From the desk of Jerry Bolster
We’ve heard more than one person tell us they don’t use steel targets because they ‘ricochet.’ Though there’s always risk involved in any type of shooting, steel targets are safe when used properly. They’re used every week by thousands of shooters in Steel Challenge, Cowboy Action, USPSA and IDPA shoots. They’re also used by every military branch and on hundreds of civilian law enforcement ranges. If you consider how many steel targets are shot at each week - it's a huge number. Tens of thousands are shooting at steel targets for training.
These targets work because AR500 steel is very hard, harder than the projectiles, and cause lead and copper jacketing to disintegrate when they strike a proper AR500 steel target in good condition. To add to the safety factor, it’s a best practice to slightly angle the bottom side of the target away from the shooter which helps deflect any powder or fragments into the ground.
Here's six actions you can take on the range that we've often seen shooters overlook:
- Always, always, always wear eye protection. The most likely problem with shooting steel targets at close range is that small bits of lead or paint may come back at the shooter. These are usually not traveling fast enough to cause any serious damage to any part of you except for your EYES! Always wear eye glasses that are ballistic rated. Just because you wear prescription glasses for sight doesn’t mean that they offer you fragment protection.
- Maintain a safe distance. When the projectiles impact the much harder AR500 steel surface, nearly all the energy is delivered to the target, leaving very little energy for a bounce or ricochet. With that said, distance is always your friend. By maintaining distances of 200 or more yards with rifles and 25 yards or more with pistols, you greatly increase your measure of safety.
- Use the right ammo. You should only use lead rounds or lead with a copper jacket. Never use steel core, partial steel core, or any type of armor penetrating rounds.These can cause dimpling on the surface of a steel target and increase the chance of unpredictable fragments.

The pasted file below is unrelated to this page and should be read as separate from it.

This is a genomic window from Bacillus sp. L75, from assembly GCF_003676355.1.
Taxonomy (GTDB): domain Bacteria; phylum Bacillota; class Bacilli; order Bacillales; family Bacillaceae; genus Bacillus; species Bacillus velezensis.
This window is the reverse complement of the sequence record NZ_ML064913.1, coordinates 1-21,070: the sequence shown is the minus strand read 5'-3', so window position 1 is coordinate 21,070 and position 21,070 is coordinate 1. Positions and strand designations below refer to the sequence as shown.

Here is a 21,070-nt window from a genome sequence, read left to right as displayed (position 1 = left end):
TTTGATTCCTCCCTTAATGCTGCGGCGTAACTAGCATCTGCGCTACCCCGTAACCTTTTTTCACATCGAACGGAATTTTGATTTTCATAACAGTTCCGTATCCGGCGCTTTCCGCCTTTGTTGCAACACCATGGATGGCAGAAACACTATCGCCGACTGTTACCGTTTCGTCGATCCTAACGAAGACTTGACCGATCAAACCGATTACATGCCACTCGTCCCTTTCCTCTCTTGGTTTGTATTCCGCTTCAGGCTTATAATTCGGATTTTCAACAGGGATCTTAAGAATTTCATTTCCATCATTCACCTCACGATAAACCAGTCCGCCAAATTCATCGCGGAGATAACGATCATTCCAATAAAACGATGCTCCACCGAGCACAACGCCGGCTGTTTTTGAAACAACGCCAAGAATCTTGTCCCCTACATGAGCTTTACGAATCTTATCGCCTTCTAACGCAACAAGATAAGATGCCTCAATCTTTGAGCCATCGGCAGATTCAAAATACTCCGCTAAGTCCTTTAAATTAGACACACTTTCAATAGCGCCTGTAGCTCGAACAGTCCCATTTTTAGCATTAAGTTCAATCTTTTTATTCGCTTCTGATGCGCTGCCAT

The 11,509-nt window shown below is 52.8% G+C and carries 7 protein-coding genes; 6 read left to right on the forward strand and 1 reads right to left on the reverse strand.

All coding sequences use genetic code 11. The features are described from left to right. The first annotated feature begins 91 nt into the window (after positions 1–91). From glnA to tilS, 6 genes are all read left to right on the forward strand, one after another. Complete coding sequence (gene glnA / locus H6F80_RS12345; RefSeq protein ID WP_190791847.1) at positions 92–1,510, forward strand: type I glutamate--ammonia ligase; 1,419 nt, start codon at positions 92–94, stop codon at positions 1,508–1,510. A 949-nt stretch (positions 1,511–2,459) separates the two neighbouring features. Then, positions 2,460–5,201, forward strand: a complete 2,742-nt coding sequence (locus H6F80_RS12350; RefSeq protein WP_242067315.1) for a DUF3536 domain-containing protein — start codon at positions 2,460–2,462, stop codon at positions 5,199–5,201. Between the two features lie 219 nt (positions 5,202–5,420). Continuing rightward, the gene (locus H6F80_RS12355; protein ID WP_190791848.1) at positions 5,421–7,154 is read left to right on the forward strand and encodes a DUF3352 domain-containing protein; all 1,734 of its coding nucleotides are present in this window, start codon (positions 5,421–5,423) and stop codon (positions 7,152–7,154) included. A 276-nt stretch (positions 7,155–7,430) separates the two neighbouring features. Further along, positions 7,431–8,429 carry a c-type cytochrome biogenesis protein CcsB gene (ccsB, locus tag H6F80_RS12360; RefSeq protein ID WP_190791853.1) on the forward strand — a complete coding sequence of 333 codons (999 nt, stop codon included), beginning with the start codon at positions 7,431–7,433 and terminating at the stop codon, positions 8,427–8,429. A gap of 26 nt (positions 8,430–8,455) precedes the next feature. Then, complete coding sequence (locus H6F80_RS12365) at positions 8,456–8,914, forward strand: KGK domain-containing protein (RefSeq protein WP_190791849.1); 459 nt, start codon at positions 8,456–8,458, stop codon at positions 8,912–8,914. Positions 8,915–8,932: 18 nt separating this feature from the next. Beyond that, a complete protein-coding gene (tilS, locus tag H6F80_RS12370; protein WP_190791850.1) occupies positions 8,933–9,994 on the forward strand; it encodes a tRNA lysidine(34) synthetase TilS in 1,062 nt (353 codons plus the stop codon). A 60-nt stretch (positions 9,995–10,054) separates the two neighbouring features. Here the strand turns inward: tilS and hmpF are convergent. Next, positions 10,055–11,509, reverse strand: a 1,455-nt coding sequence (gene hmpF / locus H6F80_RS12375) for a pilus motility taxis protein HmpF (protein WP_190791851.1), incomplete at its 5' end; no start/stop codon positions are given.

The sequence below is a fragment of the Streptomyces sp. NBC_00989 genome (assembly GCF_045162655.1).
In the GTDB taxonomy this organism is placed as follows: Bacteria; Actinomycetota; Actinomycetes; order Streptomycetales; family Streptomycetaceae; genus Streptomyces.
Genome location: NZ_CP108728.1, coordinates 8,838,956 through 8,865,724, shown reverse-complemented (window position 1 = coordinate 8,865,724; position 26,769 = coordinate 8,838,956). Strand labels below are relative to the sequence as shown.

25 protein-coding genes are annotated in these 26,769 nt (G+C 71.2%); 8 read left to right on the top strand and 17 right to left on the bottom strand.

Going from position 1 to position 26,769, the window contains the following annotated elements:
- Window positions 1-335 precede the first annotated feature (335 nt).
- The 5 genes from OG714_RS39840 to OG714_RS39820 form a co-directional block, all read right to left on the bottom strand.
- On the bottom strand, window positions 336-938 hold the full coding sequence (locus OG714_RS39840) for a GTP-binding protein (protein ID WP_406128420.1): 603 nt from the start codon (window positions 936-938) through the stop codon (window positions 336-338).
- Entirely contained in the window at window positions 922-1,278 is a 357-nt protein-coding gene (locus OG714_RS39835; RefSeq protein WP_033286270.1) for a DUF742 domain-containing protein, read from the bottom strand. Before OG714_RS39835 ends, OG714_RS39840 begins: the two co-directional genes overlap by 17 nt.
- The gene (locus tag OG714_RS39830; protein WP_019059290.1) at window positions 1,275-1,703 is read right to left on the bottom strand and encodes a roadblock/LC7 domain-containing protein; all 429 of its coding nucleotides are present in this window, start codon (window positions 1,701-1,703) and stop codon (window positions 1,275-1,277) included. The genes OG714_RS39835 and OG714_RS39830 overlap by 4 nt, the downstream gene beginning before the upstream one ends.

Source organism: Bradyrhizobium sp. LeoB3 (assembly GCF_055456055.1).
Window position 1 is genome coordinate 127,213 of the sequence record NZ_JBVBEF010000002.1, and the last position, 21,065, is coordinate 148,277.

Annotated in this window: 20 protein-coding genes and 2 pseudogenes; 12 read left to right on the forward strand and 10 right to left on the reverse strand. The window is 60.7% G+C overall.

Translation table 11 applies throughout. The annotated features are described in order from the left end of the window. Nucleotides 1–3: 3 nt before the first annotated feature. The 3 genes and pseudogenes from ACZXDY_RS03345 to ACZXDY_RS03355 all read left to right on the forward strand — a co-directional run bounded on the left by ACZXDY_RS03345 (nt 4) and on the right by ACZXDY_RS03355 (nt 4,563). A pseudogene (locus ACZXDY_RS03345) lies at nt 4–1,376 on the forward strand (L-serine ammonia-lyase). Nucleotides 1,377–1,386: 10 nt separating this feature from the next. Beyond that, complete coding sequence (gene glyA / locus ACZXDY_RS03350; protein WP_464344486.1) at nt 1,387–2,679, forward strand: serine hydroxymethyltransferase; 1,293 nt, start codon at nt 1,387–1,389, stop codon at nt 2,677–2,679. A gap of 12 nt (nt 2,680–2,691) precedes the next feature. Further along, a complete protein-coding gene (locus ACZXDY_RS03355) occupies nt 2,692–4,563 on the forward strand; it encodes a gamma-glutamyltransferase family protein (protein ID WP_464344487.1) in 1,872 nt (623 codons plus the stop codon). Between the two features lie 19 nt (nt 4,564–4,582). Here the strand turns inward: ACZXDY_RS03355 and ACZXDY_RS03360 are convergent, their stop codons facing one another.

- Only shoot at targets in good condition. If you go to a range and the targets look like the surface of the moon – these can cause unpredictable fragments. A smooth hard surface made of AR500 steel provides the optimum shooting target for safety and predictable disintegration and minimal fragmentation.
- Don’t shoot alone. If you’re alone and become injured on a range, you’re in trouble. If you have a shooting buddy or two with you, your chances of surviving a range accident go up tremendously. Know how to call for help at your particular range, and know where the closest medical facility is located. Don't assume your cell phone will work.
- Your medical kit is as important as your weapon. In the military, battlefield units are taught a type of emergency medicine geared toward injuries common in war. Blood loss from penetrating wounds, such as the type that might happen by accident on a training range, are one of the key topics in this training called 'Tactical Combat Casualty Care', or TCCC. From our experience with TCCC, we can tell you that keeping a good trauma kit with a Combat Action Tourniquet is worth every penny, provided you learn how to use it. There are many organizations that offer training and kits, and although we don’t have any affiliation with them, we've personally used Dark Angel Medical, LLC's kits and can vouch for their quality. The company also provides training that would help you or your shooting buddies survive the first critical hour of an injury. We recommend shooters keep a kit in their vehicle...why? Because according the NSSA, a person is 56 times more likely to die in a car accident than from a firearm. Your kit could be handy simply driving TO the range.
How you manipulate and handle your firearm is also a critical safety consideration, but that's another post altogether.
Keep shooting, and here's to your victory, on and off the range!
Until we reload,
The VSS Team